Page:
Surrounded by an escort of soldiers with rifles, there were thirty-six of them, for the most part middle-aged men, though some were quite old and grey, and others young beardless boys. The expanse of steppe and fields which for a long time they had not set eyes on, the bright sunshine, the open air, and the sight of other men and of free life evidently had a cheering effect on the captives. The stifling city prison was forgotten for the moment and each was glad merely to breathe fully and freely, to stretch his cramped limbs, to enjoy the new scene, with the walls of the prison court no longer around him.

It was just this that went through my heart as I looked at them. . . . Other bystanders also stared at the captives in astonishment and consternation, for everyone in that part of Russia knows the Dukhobors well. “Why are they taking these people to prison?” they asked one another. “What have they done? What is their crime? . . . I took leave of them and returned home pensive and sorrowful.


All told, tsarist authorites banished four hundred families to swampy lowlands along the Black Sea, or to Yakutsk in Siberia, seven thousand kilometres away. Under torture and brutal mistreatment, many of them perished within a year. But they did not lose faith and the Lord Christ in whom they trusted did not forsake them. Through the efforts of Pyotr Kropotkin (who had visited Russian Mennonites in Canada) Vladimir Chertkov, and English Quakers, more than seven thousand five hundred Spirit Christians got permission to leave Russia and made their way through British Cyprus to Canada. Lev Tolstoy paid for their way with the sale to the rights of his newest book, Resurrection, printed in England.7

Cast Down But Not Destroyed

Tsar Nikolai II (married to Queen Victoria’s granddaughter) censured Resurrection and made it illegal to distribute it in Russia. The Orthodox church excommunicated Lev Tolstoy for his criticism of “God-ordained authority.” But Lev remained serene. He had “left the church” at his conversion years before, not bothering to discuss it with church officials because he neither saw them as “officials” nor what they represented as “the church.” He wrote: “I believe in God whom I understand as Spirit, as Love, as the Source of all. I believe He is in me and I in Him.”

At the same time, as repression grew worse, the numbers of believers mushroomed. Ten years after the burning of arms in the Caucasus nearly a million Spirit Christians lived in that region alone. In secret they circulated the Book of Spirit and Life written by Maksim Gavrilovich Rudometkin (presumed to have died in jail at Suzdal) and other Pryguny leaders. Like Pyotr Vasilyevich’s writings, it encouraged believers to free themselves from violence, even senseless violence against animals, and called them to live in brotherly community.8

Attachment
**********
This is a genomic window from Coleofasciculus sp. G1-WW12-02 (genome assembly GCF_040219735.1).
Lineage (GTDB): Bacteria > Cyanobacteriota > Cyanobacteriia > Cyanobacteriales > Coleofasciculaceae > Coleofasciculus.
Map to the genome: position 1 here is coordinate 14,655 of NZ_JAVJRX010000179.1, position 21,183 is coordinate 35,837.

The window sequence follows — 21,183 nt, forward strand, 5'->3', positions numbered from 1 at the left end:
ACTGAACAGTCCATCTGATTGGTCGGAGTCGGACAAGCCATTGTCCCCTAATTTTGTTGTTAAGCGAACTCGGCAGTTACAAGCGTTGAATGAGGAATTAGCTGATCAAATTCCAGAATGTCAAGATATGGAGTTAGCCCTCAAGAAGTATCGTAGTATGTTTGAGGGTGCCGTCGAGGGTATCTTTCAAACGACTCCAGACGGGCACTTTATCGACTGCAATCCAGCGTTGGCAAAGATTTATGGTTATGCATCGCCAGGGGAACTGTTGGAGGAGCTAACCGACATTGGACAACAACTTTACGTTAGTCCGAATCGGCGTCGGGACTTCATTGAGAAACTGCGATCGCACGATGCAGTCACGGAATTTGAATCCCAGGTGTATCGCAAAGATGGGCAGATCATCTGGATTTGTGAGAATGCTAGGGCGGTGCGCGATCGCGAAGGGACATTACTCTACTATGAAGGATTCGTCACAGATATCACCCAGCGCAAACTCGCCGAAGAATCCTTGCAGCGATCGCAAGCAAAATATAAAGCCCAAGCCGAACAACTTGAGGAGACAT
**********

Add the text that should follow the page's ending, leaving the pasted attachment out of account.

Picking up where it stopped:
An Ingathering

Along with a rapidly growing number of Spirit Christians and disciples of Lev Tolstoy, the Stundists flourished “underground.” Particularly true was this of southern Russia (the Ukraine), where Adolf Abramovich Reimer grew up in a village along the Molochna River.

Adolf and his family belonged to the Mennonite Brüdergemeinde. His mother was a daughter of Martin Kalweit, the converted Lutheran who brought believers’ baptism to the Molokans in the Caucasus. And like the children of many other believers, Adolf grew up knowing poverty and persecution. People still made fun of Stundists and all the more so if they were poor enough to collect match boxes along the street, like he did, to turn in at the store for one kopek.

Adolf did not worry. As a child he had learned to love the Kingdom of Heaven. By the time he was fifteen the elders had baptised him and he preached regularly in a Ukrainian village not far from Halbstadt, where he lived. Then he taught school in the village of Tiege and married Sara Goosen.

Soon after their wedding Adolf held his first baptism. Four Ukrainian boys and a girl had turned to Christ. To evade the police, they hurried to a creek behind Tiege in the middle of the night. They celebrated communion with bread and wine and before five in the morning everyone hurried home.

Through such activities the “underground” church kept on spreading, with no central organization and in political unrest and fear, throughout Russia. Not the least among what hastened its spread was the Trans-Siberian Railroad, opened between Chelyabinsk and Vladivostok (9,288 kilometres) in 1905.

An Ingathering